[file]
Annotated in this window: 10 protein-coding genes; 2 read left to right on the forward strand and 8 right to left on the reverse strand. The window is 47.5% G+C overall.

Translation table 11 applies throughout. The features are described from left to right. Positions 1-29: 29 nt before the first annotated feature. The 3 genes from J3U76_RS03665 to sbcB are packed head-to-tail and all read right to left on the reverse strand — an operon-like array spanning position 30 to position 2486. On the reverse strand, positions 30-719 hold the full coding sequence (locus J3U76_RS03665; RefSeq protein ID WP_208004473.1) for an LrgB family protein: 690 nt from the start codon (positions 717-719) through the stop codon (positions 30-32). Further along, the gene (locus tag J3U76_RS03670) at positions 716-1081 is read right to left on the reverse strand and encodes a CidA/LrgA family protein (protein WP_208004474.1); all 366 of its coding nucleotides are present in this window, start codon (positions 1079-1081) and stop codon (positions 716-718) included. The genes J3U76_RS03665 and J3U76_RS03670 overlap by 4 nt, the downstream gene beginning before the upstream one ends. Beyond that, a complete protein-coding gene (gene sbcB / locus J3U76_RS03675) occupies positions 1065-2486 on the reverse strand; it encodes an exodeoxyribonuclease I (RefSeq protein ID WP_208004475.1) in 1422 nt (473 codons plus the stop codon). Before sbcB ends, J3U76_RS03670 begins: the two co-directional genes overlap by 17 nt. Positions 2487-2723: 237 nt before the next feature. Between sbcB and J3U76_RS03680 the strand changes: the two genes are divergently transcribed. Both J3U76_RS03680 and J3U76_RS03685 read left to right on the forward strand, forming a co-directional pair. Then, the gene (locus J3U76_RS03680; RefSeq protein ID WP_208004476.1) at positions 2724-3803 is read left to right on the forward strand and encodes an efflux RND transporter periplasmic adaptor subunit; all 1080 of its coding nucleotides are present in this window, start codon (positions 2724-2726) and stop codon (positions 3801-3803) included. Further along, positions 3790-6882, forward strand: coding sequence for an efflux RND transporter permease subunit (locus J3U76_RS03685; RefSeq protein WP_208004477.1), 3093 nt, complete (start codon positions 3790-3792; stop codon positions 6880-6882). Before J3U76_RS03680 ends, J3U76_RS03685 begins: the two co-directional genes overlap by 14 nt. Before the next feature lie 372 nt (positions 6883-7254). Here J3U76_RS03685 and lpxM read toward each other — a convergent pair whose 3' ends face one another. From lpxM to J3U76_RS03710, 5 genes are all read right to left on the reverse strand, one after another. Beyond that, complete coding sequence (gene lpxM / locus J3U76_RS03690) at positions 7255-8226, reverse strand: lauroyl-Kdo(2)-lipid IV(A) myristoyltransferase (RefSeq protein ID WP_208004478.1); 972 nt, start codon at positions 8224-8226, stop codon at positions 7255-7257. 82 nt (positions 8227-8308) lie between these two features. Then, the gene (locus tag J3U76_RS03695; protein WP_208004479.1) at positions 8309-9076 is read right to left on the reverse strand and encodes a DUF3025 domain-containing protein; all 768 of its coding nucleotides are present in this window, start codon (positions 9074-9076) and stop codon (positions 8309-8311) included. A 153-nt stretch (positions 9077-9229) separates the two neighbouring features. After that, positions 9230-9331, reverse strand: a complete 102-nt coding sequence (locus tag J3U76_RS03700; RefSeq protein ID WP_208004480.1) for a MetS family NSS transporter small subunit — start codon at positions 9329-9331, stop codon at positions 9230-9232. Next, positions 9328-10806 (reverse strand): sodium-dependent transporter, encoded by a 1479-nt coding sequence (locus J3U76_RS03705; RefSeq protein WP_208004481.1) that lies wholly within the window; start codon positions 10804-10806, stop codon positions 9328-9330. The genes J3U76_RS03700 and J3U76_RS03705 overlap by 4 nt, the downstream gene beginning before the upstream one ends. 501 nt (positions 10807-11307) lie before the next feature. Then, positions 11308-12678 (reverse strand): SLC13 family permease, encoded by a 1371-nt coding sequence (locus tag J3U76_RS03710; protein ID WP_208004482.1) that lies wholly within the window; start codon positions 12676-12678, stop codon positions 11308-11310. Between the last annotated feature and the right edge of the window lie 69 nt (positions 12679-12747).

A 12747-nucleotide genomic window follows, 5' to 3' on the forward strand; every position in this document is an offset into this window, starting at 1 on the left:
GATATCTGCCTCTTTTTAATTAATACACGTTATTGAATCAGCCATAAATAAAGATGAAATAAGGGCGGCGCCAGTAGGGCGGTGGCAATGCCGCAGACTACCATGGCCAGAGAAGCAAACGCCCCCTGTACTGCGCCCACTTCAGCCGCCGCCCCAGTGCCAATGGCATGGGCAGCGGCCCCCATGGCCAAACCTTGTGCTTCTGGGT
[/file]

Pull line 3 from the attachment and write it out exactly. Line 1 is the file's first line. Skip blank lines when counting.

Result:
A 12747-nucleotide genomic window follows, 5' to 3' on the forward strand; every position in this document is an offset into this window, starting at 1 on the left: